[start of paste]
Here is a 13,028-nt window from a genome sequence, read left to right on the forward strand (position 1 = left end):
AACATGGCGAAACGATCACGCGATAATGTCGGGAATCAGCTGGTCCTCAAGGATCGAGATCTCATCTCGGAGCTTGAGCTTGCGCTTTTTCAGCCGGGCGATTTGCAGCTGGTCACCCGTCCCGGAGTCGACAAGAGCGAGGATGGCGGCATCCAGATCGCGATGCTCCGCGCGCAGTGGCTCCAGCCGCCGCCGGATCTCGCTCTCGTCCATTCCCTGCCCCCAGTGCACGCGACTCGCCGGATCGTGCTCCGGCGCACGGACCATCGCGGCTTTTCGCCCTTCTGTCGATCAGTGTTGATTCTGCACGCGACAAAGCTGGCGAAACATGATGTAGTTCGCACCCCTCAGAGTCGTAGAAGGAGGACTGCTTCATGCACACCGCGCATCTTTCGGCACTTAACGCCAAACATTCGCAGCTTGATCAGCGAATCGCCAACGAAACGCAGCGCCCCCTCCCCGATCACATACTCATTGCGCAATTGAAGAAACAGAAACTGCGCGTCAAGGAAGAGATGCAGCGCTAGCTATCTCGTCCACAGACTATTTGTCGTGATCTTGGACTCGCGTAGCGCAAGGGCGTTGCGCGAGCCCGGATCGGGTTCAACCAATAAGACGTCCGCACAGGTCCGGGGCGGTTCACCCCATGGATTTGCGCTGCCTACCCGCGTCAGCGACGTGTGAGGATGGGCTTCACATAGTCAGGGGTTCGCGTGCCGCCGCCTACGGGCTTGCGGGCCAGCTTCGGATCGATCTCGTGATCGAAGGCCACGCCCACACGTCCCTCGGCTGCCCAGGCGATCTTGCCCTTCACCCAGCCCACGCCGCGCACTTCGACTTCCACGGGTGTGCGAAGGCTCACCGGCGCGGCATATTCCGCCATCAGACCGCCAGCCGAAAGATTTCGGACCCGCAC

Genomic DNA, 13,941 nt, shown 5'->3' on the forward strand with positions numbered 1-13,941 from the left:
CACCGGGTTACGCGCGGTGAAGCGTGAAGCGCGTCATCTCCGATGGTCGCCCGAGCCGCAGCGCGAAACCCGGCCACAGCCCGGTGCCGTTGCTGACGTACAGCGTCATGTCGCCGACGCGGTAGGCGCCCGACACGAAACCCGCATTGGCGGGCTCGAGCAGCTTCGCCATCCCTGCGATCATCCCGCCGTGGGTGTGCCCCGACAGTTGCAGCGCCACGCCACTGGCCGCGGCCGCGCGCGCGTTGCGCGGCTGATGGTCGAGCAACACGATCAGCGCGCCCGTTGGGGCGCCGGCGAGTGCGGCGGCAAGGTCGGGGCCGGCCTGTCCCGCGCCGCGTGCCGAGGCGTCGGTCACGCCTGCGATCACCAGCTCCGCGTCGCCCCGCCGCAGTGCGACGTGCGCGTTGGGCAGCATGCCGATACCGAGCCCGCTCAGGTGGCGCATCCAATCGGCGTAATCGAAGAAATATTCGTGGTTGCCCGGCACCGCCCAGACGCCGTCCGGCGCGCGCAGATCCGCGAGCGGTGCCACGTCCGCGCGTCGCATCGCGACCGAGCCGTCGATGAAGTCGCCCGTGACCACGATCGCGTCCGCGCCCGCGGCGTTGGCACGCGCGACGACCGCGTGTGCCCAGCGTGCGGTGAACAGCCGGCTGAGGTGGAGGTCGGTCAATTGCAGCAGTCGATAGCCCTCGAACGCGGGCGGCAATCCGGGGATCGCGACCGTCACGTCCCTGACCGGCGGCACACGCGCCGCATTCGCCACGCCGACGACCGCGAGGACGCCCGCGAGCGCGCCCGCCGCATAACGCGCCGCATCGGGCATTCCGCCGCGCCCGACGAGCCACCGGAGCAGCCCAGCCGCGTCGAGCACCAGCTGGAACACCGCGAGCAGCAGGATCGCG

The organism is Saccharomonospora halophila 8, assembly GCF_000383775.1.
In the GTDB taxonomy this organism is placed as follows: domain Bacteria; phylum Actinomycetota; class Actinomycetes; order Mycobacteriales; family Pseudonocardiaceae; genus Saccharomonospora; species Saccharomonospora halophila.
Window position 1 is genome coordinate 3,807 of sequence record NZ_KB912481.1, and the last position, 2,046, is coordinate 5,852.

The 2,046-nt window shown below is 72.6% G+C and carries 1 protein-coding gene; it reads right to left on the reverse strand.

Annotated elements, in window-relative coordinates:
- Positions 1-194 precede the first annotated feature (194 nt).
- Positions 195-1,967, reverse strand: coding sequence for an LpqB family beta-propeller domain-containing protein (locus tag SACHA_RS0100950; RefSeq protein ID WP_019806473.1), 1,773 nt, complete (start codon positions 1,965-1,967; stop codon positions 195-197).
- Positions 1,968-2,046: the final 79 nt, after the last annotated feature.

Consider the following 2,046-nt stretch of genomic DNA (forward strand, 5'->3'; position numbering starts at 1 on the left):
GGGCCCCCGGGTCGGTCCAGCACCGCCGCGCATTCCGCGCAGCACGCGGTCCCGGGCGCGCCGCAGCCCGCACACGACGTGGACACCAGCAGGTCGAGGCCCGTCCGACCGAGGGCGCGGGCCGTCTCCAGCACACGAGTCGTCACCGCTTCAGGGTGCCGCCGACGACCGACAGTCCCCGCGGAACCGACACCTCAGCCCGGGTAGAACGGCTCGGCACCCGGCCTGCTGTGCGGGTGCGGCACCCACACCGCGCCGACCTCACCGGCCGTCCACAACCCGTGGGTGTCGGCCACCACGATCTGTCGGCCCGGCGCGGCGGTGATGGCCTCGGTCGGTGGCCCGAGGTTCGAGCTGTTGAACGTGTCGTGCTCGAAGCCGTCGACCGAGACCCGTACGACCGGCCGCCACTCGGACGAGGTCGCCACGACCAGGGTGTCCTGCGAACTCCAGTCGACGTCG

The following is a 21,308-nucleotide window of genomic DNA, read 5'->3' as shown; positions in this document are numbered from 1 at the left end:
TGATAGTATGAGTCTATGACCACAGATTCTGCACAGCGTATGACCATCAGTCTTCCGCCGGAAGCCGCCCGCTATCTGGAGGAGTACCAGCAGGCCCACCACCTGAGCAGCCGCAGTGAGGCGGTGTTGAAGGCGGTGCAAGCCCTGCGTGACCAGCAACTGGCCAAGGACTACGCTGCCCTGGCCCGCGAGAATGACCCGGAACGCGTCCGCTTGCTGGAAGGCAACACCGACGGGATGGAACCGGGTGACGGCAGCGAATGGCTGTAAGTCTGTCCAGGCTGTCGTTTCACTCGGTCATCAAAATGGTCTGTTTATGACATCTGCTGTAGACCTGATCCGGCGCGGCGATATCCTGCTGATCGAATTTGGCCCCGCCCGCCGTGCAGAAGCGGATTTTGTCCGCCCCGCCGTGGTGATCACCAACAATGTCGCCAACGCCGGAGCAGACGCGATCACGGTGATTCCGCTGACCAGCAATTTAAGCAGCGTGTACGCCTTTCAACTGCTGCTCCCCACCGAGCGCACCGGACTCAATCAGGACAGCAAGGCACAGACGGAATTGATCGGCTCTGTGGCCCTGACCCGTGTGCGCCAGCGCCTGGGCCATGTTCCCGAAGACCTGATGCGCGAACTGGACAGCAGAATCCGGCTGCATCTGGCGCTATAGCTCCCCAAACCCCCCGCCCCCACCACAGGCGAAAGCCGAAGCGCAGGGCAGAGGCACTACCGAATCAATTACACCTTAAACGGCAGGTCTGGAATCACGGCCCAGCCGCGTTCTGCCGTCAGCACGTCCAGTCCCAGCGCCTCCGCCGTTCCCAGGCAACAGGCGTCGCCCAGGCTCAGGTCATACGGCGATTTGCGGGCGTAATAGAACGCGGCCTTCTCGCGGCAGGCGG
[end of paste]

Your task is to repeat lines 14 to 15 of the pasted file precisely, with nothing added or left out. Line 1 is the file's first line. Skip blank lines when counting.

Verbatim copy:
GGGCCCCCGGGTCGGTCCAGCACCGCCGCGCATTCCGCGCAGCACGCGGTCCCGGGCGCGCCGCAGCCCGCACACGACGTGGACACCAGCAGGTCGAGGCCCGTCCGACCGAGGGCGCGGGCCGTCTCCAGCACACGAGTCGTCACCGCTTCAGGGTGCCGCCGACGACCGACAGTCCCCGCGGAACCGACACCTCAGCCCGGGTAGAACGGCTCGGCACCCGGCCTGCTGTGCGGGTGCGGCACCCACACCGCGCCGACCTCACCGGCCGTCCACAACCCGTGGGTGTCGGCCACCACGATCTGTCGGCCCGGCGCGGCGGTGATGGCCTCGGTCGGTGGCCCGAGGTTCGAGCTGTTGAACGTGTCGTGCTCGAAGCCGTCGACCGAGACCCGTACGACCGGCCGCCACTCGGACGAGGTCGCCACGACCAGGGTGTCCTGCGAACTCCAGTCGACGTCG

The following is a 21,308-nucleotide window of genomic DNA, read 5'->3' as shown; positions in this document are numbered from 1 at the left end: